Boris Johnson’s plan to build Brexit “freeports” could open to the door to money laundering, according to an expert report.
The scheme could allow areas to operate outside the UK’s customs regime, meaning taxes on imports would not apply.
Grimsby, Teesside and Aberdeen are among potential locations.
Supporters estimate the trade zones could trigger a 150,000 jobs bonanza, generating billions for the economy, while revitalising struggling industrial regions.
They can also offer other tax breaks, including waiving business rates and giving companies in the free zones a holiday from paying employees’ national insurance contributions.
But an October 2018 report by the European Parliament’s special committee on financial crimes, tax evasion and tax avoidance revealed fears over freeports.
Giving evidence to MEPs, financial intelligence expert Charles Carr said: “I’ve studied financial crime for the last 25 years in and out of Europe and around the world, and economic zones and freeports, you have to conclude, are vulnerable locations for money laundering and financial crime.
“The reason why I say this is because there is a lot of information that we don’t know about freeports and economic zones.
“There’s a lot of trade that goes on between the parties and the owners in these zones that we’re not fully aware of.”
He added: “There is a huge amount of money laundering going through trade, and freeports are all about trade, so we start making logical conclusions to this.”
However, Mr Carr also told how freeports could unleash an economic boom.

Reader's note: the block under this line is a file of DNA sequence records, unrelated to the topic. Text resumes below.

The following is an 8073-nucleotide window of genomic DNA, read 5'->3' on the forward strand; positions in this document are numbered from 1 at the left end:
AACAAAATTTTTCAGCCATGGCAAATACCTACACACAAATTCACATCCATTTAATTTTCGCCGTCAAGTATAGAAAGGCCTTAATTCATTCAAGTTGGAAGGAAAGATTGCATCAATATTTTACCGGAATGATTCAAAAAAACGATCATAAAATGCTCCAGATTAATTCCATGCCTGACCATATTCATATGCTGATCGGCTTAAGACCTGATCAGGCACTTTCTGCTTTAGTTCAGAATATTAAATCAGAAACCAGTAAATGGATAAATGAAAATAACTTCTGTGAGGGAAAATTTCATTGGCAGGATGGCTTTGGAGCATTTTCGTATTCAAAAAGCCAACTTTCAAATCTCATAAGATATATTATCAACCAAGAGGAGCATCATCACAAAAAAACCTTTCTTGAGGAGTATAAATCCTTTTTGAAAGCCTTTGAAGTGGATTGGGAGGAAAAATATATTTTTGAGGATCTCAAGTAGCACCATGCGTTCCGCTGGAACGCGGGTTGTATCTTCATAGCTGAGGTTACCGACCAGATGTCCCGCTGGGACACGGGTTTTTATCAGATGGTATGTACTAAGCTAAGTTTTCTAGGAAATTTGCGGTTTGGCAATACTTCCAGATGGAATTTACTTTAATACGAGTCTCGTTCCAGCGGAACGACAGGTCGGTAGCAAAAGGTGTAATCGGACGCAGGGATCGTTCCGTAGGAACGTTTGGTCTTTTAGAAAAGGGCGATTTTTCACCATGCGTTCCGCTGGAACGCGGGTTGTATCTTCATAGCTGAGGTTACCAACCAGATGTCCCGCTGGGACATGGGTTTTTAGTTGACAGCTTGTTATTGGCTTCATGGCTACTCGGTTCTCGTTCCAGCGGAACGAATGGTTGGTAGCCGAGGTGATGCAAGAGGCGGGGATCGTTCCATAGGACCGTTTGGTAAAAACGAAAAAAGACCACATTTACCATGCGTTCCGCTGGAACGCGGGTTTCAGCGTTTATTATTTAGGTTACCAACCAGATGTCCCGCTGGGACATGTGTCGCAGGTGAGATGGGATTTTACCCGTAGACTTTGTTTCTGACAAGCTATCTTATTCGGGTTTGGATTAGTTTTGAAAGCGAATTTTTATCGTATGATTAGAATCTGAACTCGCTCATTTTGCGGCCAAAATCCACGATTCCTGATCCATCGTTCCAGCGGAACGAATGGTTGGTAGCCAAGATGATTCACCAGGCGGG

“There are a few freeports where high value product is kept, so there are some benefits to this because it’s a secure location, it helps with foreign direct investment, it helps promote trade, it’s good for efficiencies of tax, it breaks down barriers, and it also adds a layer of confidentiality, which is not always bad,” he said.
An introduction to a separate European Parliament study, also from last October, compared freeports to offshore tax havens.
“Freeports are conducive to secrecy,” it said.
“In their preferential treatment, they resemble offshore financial centres, offering both high security and discretion and allowing transactions to be made without attracting attention of regulators and direct tax authorities.”
Mr Johnson has backed freeports, signalling he would roll them out after Brexit if he wins the Tory leadership race.
He said: “As Prime Minister, I will do everything I can to boost investment and economic success across the entire United Kingdom, and taking advantage of the opportunities afforded by leaving the EU on October 31 to introduce freeports is an excellent way to boost businesses and trade in regions that Westminster has neglected to pay attention to for far too long.”
Supporters point to the success of Le Freeport in Luxembourg, which was pioneered by EU Commission chief Jean-Claude Juncker when he was the country’s Prime Minister.
The super-rich use it to store art, fine wine and vintage cars – and crucially, they do not have to pay import taxes, VAT or capital gains tax on anything held or sold within the zone.
But concerns about the system spiralled when Le Freeport’s biggest shareholder, Swiss businessman Yves Bouvier, was arrested in 2015 on charges of defrauding clients by misrepresenting the value of artworks.
He denies all charges and legal cases are ongoing.